Hey Hayward, I always welcome your thoughts, and am glad to hear a different perspective. I think your conclusion of this being a good-not-playoff-level team is spot-on, and kudos to you for being able to reason that even after the win at Ohio State. I fell victim into believing this team was at a higher level due to that win than it really is, and much of that is due to quarterback play, as you stated. 

 

A QB switch needs to be in order, and that will certainly improve the passing game...but I don't believe that is all that is wrong with the team. Honestly, much of my concern is with the defense -- a unit that has failed to impress me even once this season. Dorlus has developed into a nice pass rusher, but other than Thibodeaux, he's literally our only other threat. That Mase Funa and Adrian Jackson have never been able to establish themselves as even good edge rushers is a concerning sign to me.

 

The safety spot opposite McKinley has been disappointing and the cornerback spot opposite Wright has been even worse. Again, I'm really not trying to rip on these players. Not every four- or five-star is going to develop. But it is frustrating to see so many talented players struggling so often, when other coaches with far less blue-chippers are fielding elite defenses. 

 

I agree our young receivers need more play, but I'm concerned they're not seeing the field because they're not good enough (they're certainly talented enough, but are they underdeveloped because of poor coaching?). I generally trust the coaches' handling of the depth chart. They see those players everyday unlike the rest of us. I worry that the lack of youth at receiver on the field is another sign of development gone awry. Regardless, I am with you that they need to be given a chance. They're too physically gifted to not make somewhat of an impact.

 

My comments about Sewell were not meant to disparage him in any way; he's a great player with one deficiency. But I'd be lying if I said that his poor coverage isn't a contributing factor to our defensive struggles. Now he's far from the only one. For what it's worth, in his one game, Flowe had an even worse PFF coverage grade, so take that for what you will. 

 

The overall point is not to pick on the players. It's to call out the coaches. I don't believe these players would be struggling elsewhere, with better coaching staffs.

Agree with much of what you are saying, but I will also add this staff doesn't have what Bellotti, Kelly and Helfrich had more of, and that is continuity. With a new DC the processes and systems of training and coaching up players aren't in play.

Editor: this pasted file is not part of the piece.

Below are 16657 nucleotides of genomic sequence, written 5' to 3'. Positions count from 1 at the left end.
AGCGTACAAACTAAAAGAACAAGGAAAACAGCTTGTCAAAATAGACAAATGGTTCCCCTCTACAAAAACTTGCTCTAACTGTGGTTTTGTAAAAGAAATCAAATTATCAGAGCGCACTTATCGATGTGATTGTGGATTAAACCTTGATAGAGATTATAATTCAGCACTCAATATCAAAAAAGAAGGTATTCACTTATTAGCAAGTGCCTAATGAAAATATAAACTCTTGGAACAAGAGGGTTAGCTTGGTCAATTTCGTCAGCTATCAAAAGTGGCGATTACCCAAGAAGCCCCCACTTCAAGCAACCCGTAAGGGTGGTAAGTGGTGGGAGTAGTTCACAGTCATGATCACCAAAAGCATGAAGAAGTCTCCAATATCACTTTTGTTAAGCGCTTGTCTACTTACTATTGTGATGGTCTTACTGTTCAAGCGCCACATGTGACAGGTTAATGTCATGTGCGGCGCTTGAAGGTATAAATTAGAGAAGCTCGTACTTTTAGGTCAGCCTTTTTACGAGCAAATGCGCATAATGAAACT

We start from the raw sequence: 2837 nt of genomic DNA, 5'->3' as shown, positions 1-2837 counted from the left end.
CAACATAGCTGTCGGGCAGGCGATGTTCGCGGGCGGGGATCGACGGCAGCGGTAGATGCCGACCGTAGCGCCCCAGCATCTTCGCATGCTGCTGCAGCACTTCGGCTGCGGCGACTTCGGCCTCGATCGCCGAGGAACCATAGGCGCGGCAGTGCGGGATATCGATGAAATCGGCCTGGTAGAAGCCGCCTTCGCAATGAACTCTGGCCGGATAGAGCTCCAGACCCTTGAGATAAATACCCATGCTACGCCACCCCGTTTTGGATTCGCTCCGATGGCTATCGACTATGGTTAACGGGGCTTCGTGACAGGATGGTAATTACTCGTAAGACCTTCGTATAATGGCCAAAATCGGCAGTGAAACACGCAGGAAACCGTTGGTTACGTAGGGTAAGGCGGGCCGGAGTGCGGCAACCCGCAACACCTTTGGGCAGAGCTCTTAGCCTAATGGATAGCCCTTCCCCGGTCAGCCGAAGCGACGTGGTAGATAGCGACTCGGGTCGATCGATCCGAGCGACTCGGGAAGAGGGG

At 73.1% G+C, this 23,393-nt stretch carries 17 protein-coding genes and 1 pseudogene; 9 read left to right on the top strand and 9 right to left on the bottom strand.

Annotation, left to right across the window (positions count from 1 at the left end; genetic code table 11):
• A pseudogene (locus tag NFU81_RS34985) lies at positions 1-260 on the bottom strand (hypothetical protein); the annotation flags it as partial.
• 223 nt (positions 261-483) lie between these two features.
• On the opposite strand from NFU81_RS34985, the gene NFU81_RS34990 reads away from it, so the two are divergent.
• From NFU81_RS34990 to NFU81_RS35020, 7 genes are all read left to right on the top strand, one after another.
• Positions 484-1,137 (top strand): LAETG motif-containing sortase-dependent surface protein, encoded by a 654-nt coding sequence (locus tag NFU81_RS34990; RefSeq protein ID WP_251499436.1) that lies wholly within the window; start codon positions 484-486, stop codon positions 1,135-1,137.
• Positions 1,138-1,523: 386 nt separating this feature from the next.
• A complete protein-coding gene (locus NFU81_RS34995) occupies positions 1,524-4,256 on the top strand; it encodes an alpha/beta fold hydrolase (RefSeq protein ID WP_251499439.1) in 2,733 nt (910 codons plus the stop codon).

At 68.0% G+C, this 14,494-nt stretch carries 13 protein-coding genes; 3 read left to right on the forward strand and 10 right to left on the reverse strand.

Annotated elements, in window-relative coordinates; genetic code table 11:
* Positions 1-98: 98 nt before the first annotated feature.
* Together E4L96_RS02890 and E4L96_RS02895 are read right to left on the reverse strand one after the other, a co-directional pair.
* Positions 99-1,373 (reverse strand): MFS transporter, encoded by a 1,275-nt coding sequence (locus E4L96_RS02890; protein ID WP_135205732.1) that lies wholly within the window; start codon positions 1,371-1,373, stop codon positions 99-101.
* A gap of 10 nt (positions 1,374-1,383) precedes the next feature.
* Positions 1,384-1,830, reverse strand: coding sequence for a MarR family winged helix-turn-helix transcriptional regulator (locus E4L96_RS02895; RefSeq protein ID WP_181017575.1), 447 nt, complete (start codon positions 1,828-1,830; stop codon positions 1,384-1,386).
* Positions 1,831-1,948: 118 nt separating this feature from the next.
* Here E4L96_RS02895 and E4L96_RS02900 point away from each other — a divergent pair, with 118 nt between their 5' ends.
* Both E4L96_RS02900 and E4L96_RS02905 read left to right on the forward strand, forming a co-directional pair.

The is huge value in having systems in place the seniors have gone through along with the juniors and sophomores. You then just have to bring the freshman along and the other players are there to help. DeRuyter is building something, along with even Moorhead which takes years to complete, and we have to have faith the processes, and systems will be there in due time.

 

In the mean time we can criticize, but we have to be reasonable. I do agree, the dynamic two, Flowe and Sewell were oozing with talent, but it needs better direction, and all in due time. As stated before, I often put out a take just to put a different perspective out there, this was one of them, great writing on your part!

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On 10/6/2021 at 4:30 PM, Joshua Whitted said:

Where the disconnect lies within the Oregon coaching staff right now is beyond my expertise. But I do know that plenty of other programs across the country are getting better production from "worse" talent, and I do believe that starts in practice and in the film room.

 

Whew!  And most reasonable people watching the Ducks would agree completely with those two sentences....

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On 10/6/2021 at 4:39 PM, oregon112 said:

There are a lot of things wrong with how this team plays on the field.

 

Wowsa. 

 

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Just some 2 cents here.

 

First and foremost I am not here to "just defend" cristobal and oregon. This team has had moments of just downright bad playing. The passing scheme is about as bad as they get and I think the commonality of all duck forums that are exclaiming that brown needs to be benched stand as a whole. This team does have plenty of issues that stem from cristobal and the coaching staff.

 

Lets also talk about some of the issues that you referenced. In my notes you specifically criticize 5 position groups and call out two players for performance. I'll discuss that in order of your article

 

Oline: specifically mentioning the out matched performance against Fresno state. First i think we need to give Aaron Mosby at fresno the credit he deserves, he is an NFL caliber player and created more havoc than that of the ohio state dline. With that we need to recognize this also isn't the offensive line that fans are expecting. I've commented some time ago on fishduck that this offensive line has faced a significant amount of setbacks with 3 medical retirements including the highest rated oline outside of Penei(Tauanu'u). add in an early NFL draftee, one transfer, and one player serving an lds mission and this and this line is almost snake bitten.

 

Should this line be better? absolutely! do they continually make way to many shuffles across the line preventing players from becoming in sync? Yes! but until the true freshman are able to play meaningful snaps this line isn't going to be the behemoth people expect. With all that said I do believe this line is better than every other line in the pac 12.